The Guardian dispatched one of its reporters to the United States to “recreate” John Steinbeck’s The Grapes of Wrath in order “to reveal life in the worst economic crisis since the Great Depression.” In an article titled “From Dust to Bust, America’s Poor Take on a New Type of Monster,” the Guardian reports: “To travel the old road [Route 66] today — stumbling across crumbling ghost towns and half-abandoned communities, across the sprawling Native American desert reservations, through cities where people work all the hours they aren’t sleeping and still cannot afford to go to the doctor — is to encounter new despair. … For those who fall off the juggernaut of American capitalism, or who fail to find space on it in the first place, there are considerable challenges in a land with an inherent suspicion of people in need.”


In another “exposé,” the Guardian sent one of its reporters to Quindaro, Kansas, “to see how the poorest survive.” The article titled “Dying for affordable healthcare — the uninsured speak” reads: “Obama’s attempts to extend health care to all Americans has stalled in the face of a sustained right-wing guerrilla attack. … She [Sharon Lee, a doctor in Kansas City] rattles off a litany of horror stories. There was the man who walked into the clinic with a brain tumour. It took Lee three months to get him an MRI scan and another two to get an appointment with a neurosurgeon. Or the patient whose nerves in his neck were pushed against his spinal cord so that he lost use of both arms; by the time Lee found a way of getting him an MRI he was so sick he had to be operated on immediately. Or the woman who had such heavy periods she would wind up in ER every three months requiring a blood transfusion. What she really needed was a hysterectomy. … These are the stories, the broken lives, that have been obscured by the fury generated by the Republican rump.”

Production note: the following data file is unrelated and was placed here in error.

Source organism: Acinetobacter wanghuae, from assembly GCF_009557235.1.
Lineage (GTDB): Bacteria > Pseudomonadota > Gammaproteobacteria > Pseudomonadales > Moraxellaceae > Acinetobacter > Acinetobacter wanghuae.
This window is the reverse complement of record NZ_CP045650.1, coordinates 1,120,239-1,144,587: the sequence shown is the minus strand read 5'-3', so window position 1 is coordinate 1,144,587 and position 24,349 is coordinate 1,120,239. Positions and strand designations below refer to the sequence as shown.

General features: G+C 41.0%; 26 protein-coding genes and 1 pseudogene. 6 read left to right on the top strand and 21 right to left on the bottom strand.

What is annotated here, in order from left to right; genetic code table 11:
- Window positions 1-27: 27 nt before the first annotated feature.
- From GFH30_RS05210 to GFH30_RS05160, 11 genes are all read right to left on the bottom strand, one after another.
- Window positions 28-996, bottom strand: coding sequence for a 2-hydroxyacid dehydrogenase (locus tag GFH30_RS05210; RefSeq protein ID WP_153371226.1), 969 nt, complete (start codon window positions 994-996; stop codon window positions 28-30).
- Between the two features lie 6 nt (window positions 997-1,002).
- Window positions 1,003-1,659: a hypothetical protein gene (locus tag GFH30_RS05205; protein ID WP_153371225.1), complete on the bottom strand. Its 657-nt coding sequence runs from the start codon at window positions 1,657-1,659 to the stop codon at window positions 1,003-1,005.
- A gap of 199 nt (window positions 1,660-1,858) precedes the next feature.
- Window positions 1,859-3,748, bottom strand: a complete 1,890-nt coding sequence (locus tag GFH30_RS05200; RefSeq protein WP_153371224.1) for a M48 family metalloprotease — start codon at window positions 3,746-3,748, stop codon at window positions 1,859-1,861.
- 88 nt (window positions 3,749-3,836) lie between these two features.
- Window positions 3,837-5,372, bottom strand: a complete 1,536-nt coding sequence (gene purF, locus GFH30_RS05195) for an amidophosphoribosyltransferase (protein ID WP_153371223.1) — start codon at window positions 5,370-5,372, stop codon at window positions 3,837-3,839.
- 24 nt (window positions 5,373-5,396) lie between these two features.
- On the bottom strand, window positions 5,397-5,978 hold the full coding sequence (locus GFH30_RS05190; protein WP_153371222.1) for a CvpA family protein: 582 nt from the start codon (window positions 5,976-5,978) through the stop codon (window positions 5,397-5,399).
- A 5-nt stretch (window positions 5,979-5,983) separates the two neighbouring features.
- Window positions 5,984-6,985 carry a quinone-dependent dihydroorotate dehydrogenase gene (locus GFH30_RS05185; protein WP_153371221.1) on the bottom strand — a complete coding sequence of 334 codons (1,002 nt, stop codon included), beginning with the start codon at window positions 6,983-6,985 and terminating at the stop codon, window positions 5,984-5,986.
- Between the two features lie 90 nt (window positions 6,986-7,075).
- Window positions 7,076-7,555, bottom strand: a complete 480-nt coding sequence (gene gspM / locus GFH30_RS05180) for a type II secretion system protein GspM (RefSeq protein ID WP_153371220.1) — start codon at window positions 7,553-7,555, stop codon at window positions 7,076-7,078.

An article titled “Whistleblower tells of America’s hidden nightmare for its sick poor” makes the claim that Michael Moore’s health care documentary Sicko “hit the nail on the head” and is “full of truth.”

The Guardian also claims that the conflict over Obama’s health care reforms is motivated by racism, not political philosophy. An article titled “Obama cannot escape the sound and fury over the colour of his skin” attributes resistance to Obama as stemming from “years of Southern prejudice and a simmering resentment among some Americans that a black man could become president.” Again: “Having Barack Obama as president doesn’t make America colour-blind,” which asserts that “prejudice lives on in the USA.” Again: “Liars in America,” which says that “facts don’t matter in the alternate Republican reality where Joe Wilson, Sarah Palin and the birthers are heroes.” Again: “Fears for Barack Obama’s safety as healthcare debate fuels extremism,” which says: “As the storm over Barack Obama’s health care reforms rages, surge in right-wing extremism is fanned by opponents.” And again: “If Obama can’t defeat the Republican headbangers, our planet is doomed.”